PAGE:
The Best Exercise to Lower Your Blood Pressure? It's Not What You Think It Is
Aerobics aren't the only way to beat high blood pressure. A Columbia cardiologist discusses squats and other isometric exercises for heart health.
What's the best exercise to fight hypertension, also known as high blood pressure? According to a recent study: bridges, planks, squats, and other isometric exercises.
“Controlling and preventing the development of high blood pressure is a critical pillar of overall health,” says cardiologist Arun Manmadhan, MD. “This study was an analysis of over 15,000 people in 270 clinical trials from 1990 to 2023. That's very large. It found that almost all forms of exercise training led to lower blood pressure, but interestingly, the most effective form of exercise was isometric exercise training.”
Isometric exercises are the ones when you hold still. They engage a particular muscle without movement, do not stress joints, and are considered low-intensity.
We asked Manmadhan, an expert in hypertension, sports cardiology, and heart disease, to tell us more. Here’s what he said:
Why is it important to keep blood pressure low?
Chronic high blood pressure can lead to the development of a variety of very serious medical conditions, including heart attacks, strokes, heart failure, and chronic kidney disease. Ultimately, maintaining a healthy blood pressure can lead to a longer and healthier life.
What are the traditional suggestions/ways to lower blood pressure?
In general, maintaining a healthy lifestyle with plenty of exercise and a balanced diet that is low in sodium, like the DASH diet, and processed food intake is advised to prevent hypertension.
The American Heart Association recommends 150 minutes (about 2 and a half hours) of moderate-intensity exercise or 75 minutes of vigorous aerobic activity.
If, despite this and with more intensive lifestyle interventions, blood pressure remains elevated, medications are often used to help lower blood pressure.
What’s the relationship between exercise and blood pressure?
Having an active lifestyle with plenty of exercise is critical to maintaining healthy blood pressure levels.
Exercise works in dozens of scientifically proven ways to lower blood pressure, including:
- lowering inflammation in the body.
- improving the function of the lining of the blood vessels (endothelial function), which leads to more relaxed arteries.
- improving the physiological and psychological response of the body to stress.
- improving the overall efficiency of the heart.
How can the findings from this new study help people?
Isometric exercise training is a form of strength training where the muscles are contracted without any significant movement of the joints (i.e. holding a wall squat, planks, holding a yoga pose).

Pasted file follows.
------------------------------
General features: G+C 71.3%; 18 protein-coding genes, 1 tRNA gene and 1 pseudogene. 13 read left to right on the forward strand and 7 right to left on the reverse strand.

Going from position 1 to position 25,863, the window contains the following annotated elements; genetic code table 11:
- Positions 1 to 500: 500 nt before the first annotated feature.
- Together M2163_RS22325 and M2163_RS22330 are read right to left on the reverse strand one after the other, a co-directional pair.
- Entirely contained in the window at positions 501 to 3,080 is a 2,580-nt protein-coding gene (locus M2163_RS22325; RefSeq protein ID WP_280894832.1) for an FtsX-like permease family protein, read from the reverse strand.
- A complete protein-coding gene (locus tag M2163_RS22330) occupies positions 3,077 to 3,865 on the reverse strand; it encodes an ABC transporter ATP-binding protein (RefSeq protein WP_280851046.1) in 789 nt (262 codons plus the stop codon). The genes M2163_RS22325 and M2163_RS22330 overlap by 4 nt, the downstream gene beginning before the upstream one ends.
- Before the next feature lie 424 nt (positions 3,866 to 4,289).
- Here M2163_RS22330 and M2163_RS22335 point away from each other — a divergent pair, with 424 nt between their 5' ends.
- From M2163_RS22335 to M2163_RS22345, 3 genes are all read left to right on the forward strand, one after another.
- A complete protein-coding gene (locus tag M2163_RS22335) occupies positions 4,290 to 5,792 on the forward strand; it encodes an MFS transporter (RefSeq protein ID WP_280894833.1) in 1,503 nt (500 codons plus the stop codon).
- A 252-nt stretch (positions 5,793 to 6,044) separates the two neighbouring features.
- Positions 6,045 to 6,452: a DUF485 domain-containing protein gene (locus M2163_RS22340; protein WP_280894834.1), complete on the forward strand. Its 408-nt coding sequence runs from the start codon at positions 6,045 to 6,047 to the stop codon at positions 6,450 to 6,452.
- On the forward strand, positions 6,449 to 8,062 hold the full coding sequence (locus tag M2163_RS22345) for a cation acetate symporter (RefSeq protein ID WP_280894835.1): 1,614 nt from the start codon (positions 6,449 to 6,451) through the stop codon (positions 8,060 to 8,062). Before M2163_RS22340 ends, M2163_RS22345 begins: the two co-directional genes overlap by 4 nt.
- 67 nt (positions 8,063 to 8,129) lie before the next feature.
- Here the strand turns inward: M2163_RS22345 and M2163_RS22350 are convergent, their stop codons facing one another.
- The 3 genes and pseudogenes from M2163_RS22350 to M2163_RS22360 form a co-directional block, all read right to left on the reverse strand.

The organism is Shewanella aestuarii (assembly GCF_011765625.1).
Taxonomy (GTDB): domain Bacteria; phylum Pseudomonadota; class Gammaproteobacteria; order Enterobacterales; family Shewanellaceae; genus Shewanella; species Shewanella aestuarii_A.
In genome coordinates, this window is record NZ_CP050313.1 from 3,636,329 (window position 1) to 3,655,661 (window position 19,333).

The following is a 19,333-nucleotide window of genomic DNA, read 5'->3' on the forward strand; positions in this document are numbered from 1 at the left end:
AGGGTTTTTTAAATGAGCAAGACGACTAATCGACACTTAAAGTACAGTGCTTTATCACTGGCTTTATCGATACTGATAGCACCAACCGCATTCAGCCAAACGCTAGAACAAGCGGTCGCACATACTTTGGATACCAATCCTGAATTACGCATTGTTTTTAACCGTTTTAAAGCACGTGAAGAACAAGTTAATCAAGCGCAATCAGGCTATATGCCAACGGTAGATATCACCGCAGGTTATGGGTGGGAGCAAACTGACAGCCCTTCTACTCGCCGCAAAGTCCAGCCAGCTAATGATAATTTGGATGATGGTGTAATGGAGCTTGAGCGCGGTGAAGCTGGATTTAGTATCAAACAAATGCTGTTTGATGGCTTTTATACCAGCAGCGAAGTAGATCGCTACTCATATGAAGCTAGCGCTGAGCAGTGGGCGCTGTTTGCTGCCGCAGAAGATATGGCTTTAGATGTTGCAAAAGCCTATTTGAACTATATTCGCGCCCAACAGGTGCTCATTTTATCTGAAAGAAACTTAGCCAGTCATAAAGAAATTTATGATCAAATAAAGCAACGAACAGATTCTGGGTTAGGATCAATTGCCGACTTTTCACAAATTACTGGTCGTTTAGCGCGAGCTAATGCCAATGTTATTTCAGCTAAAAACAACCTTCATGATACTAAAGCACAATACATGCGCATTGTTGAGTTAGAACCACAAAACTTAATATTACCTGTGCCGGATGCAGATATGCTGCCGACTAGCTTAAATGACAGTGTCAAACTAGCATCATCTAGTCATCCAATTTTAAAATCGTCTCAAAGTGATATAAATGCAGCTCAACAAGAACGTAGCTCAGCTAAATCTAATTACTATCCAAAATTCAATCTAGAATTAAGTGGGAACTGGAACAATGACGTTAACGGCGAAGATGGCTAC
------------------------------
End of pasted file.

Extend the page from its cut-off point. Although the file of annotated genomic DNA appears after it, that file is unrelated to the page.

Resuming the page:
The results of this study add yet another option for people to control and maintain a healthy blood pressure. For people who may not want to engage in vigorous aerobic exercise or are unable to, isometric exercises are now a great option with good evidence to back it up. It’s also a great way to vary your workout routine, which is also good for overall health.
Do you already or will you now suggest isometric exercise to your patients?
Yes. I do recommend patients engage in both aerobic activity and various forms of strength training as part of a way to stay healthy and prevent cardiovascular disease. The findings of this study will prompt me to recommend isometric exercise training more specifically, especially in patients who already have borderline or mildly elevated blood pressure.
Note that while doing isometric exercises—when the muscle is in its contracted state—the blood pressure can rise quite significantly temporarily. If someone has uncontrolled high blood pressure to begin with, or other pre-existing cardiovascular conditions, it may not be the safest or most optimal mode of exercise.
Talk to your doctor to determine what’s best for you.
What does everyone ask about blood pressure, and what do you say?
Can I control my blood pressure without medications?
If blood pressure is only borderline or mildly elevated, I usually tell patients that with careful attention to their diet, regular exercise, and a healthy weight, blood pressure can come down and be well controlled. However, everyone is different, and sometimes due to various factors, some people will need medications.
Medications work in addition to, and are never a substitute for, lifestyle changes.
What is one thing you wish everyone knew about exercise and blood pressure?
Finding time and motivation to exercise can be enormously challenging. Even the thought of allocating 30 to 45 minutes to exercise can discourage people from even starting.
If that sounds familiar, start by aiming to work out just 5 to 10 minutes a day. Even just a few minutes is enormously beneficial and better than doing nothing. Movement is medicine!
Arun Manmadhan, MD, is an Assistant Professor of Medicine at the Vagelos College of Physicians and Surgeons at Columbia University and an Attending Physician at NewYork-Presbyterian Hospital/Columbia University Irving Medical Center.